Stirling’s Newest and perhaps coolest sports team will sweep you of your feet.
It was a chilling blast of cold air that hit me when I walked into Perth’s curling rink for the first time, perhaps due to my time spent in the toasty coffee shop upstairs watching teams prepare to take to the ice for the first university competition of the season. Stirling has two teams present for the first time this year, varying experience from freshers new to the game and members of the farming families who dominate curling in Scotland and set foot on Ice as soon as any other surface. As I settle into watch the first game I am hit immediately by the realisation that the stereotype of curling as a leisurely sport for the elderly was way off. Screams of sweep from skips desperately trying to judge the speed and line of a stone as it travels towards the scoring zone, or house as I now know it to be called. A game lasts nearly two hours, two hours of frantic sweeping the ice to melt it in the right places, two hours of tactically measuring the opponent and above all else two hours of extremely exacting consistent technique. The way that the players lean down low one leg trailing behind them the other holding all of their weight pushing them forward and propelling them towards the other side of the ice, a plastic sole on their shoe (presumably because walking on ice just isn’t slidey enough for them) is frankly astonishing. Quite how they manage to maintain balance in such a contrived body shape is frankly beyond my comprehension.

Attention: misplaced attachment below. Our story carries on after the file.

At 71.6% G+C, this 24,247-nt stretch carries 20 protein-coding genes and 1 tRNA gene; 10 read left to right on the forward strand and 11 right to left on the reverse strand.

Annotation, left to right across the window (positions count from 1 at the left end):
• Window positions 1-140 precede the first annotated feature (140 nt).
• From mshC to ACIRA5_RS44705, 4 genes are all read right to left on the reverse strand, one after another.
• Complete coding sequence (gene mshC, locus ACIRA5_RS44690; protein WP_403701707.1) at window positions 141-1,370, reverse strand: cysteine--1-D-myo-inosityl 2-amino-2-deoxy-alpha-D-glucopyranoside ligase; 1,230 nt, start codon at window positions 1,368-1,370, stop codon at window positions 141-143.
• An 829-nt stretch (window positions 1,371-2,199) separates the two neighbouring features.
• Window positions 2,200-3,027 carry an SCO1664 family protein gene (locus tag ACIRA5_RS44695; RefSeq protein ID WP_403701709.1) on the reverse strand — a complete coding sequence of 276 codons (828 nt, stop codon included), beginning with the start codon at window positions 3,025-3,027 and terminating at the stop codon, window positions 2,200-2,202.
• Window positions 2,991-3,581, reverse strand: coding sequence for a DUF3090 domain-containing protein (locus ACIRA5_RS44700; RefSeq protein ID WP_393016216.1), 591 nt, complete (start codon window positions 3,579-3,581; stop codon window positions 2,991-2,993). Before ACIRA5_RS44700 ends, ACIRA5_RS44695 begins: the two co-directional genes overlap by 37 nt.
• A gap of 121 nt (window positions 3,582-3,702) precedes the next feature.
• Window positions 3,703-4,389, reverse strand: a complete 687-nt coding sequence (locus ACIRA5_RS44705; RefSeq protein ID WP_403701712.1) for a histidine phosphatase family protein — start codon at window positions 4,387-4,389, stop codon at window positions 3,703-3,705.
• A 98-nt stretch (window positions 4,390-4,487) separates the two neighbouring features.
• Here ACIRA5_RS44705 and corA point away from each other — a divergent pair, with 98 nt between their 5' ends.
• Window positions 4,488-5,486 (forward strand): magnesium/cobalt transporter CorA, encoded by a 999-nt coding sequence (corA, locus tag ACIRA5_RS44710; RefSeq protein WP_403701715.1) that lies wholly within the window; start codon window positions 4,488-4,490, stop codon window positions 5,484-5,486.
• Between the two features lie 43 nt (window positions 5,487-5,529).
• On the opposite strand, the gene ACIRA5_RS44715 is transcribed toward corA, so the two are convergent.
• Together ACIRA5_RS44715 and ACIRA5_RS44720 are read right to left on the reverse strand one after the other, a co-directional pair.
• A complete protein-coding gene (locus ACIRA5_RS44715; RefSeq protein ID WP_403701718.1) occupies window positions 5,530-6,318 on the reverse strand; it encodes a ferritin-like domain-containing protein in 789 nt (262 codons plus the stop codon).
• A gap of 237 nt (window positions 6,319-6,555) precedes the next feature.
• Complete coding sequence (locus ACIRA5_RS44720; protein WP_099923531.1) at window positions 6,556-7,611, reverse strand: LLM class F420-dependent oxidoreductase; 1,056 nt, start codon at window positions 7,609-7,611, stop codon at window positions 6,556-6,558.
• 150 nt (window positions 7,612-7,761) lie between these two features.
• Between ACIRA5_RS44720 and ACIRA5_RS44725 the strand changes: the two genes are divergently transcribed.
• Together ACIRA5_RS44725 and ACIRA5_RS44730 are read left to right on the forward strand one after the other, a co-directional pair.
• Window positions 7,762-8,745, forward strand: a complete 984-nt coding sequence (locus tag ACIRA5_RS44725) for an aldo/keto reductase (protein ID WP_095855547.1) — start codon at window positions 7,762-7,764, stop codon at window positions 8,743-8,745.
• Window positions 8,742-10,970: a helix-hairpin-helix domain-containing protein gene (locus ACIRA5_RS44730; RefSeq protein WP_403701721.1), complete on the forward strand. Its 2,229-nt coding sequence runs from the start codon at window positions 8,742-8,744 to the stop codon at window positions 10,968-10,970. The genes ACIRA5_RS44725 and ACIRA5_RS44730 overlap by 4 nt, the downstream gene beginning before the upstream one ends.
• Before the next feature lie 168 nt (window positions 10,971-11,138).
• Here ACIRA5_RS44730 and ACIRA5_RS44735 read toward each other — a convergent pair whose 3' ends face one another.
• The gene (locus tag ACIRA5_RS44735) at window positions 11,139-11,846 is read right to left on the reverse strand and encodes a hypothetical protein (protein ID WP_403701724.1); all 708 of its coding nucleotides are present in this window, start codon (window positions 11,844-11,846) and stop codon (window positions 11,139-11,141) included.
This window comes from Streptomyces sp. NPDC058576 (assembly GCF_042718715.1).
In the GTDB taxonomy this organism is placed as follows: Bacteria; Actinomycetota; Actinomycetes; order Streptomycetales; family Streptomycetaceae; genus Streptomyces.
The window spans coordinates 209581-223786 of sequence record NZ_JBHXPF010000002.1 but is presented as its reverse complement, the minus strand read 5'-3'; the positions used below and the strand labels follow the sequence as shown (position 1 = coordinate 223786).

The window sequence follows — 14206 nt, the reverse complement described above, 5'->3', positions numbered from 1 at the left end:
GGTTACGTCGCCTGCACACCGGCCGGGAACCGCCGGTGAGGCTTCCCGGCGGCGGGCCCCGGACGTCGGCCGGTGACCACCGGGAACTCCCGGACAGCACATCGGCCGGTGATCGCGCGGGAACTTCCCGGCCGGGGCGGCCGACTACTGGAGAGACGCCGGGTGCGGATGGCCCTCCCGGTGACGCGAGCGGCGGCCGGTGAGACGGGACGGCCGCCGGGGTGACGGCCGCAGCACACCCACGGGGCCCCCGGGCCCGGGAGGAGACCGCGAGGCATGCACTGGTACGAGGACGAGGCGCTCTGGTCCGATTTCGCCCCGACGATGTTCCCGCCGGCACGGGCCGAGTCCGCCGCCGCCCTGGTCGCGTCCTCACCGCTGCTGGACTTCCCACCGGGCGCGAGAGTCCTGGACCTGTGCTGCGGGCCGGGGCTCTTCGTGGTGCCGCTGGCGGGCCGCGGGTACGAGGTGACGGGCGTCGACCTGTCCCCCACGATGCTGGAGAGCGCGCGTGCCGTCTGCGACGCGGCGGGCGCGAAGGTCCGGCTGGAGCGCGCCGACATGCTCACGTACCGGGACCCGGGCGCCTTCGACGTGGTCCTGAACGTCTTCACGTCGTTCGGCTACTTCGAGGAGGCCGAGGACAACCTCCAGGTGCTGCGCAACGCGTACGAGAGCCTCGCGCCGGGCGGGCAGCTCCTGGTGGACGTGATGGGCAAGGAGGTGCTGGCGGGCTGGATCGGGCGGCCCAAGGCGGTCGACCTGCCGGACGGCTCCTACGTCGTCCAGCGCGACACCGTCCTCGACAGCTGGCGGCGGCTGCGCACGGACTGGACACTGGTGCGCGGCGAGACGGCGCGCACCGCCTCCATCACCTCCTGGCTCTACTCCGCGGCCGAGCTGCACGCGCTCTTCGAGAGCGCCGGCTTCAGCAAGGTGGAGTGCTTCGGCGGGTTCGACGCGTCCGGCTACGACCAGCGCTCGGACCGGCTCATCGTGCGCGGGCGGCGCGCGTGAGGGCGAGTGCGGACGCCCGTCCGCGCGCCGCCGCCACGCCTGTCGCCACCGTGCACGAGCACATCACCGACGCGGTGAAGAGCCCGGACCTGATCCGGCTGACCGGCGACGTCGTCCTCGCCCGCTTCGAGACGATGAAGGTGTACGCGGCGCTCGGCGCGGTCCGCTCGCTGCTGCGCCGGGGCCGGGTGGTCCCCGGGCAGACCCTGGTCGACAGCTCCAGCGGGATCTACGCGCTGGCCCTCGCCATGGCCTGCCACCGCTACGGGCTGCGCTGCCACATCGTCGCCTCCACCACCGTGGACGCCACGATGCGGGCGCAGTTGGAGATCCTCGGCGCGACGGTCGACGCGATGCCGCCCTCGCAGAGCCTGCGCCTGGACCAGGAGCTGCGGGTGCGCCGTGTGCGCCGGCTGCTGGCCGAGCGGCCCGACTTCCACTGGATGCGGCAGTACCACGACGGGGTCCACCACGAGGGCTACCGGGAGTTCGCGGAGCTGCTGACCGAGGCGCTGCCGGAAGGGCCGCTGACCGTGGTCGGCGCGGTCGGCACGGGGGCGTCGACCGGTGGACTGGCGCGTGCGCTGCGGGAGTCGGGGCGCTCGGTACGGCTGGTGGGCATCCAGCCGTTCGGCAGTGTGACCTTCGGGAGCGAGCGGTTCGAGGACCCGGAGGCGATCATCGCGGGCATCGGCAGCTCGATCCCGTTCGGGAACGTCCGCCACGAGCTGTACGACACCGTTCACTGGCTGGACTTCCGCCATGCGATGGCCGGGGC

As a spectator I was also shocked by just how exciting it was, getting carried away as Stirling 1 defeated Herriot Watt with literally the last shot of the game giving them victory. Two hours of action coming down to one do or die throw is what sport is all about, the pressure on the Stirling skip James (who has represented Ireland internationally) must have been huge. Another striking difference between curling and other sports was the reaction of the Stirling players to victory, there were celebrations of course but the very first thing they did was shake hands with their opponents and agree to fit in a drink together before their next match. I began to realise over the day that as competitive as curling is there is a real community spirit behind it, the more experienced players who have been playing with and against each other for most of their lives were fast to include their fresher teammates into the community even I as an outsider, unable to step onto the ice due to both a striking lack of balance and a surgically repaired knee, felt like I was making friends that would last beyond that day. If there’s anyone reading this at Stirling who’s looking for a new skill, some new friends and an opportunity to travel the countries ice rinks I can’t recommend curling enough. For more information on the society you can get in touch with the society’s president Robert at ‘firstname.lastname@example.org’ and beginners are always welcome. You can also keep up with the society at https://www.facebook.com/stirlingunicurling/ where they post post-match reports and pictures from their games. Their next training session for beginners will be on November 1st at the Peak, give it a try just don’t blame me if you get addicted to sliding up and down the ice.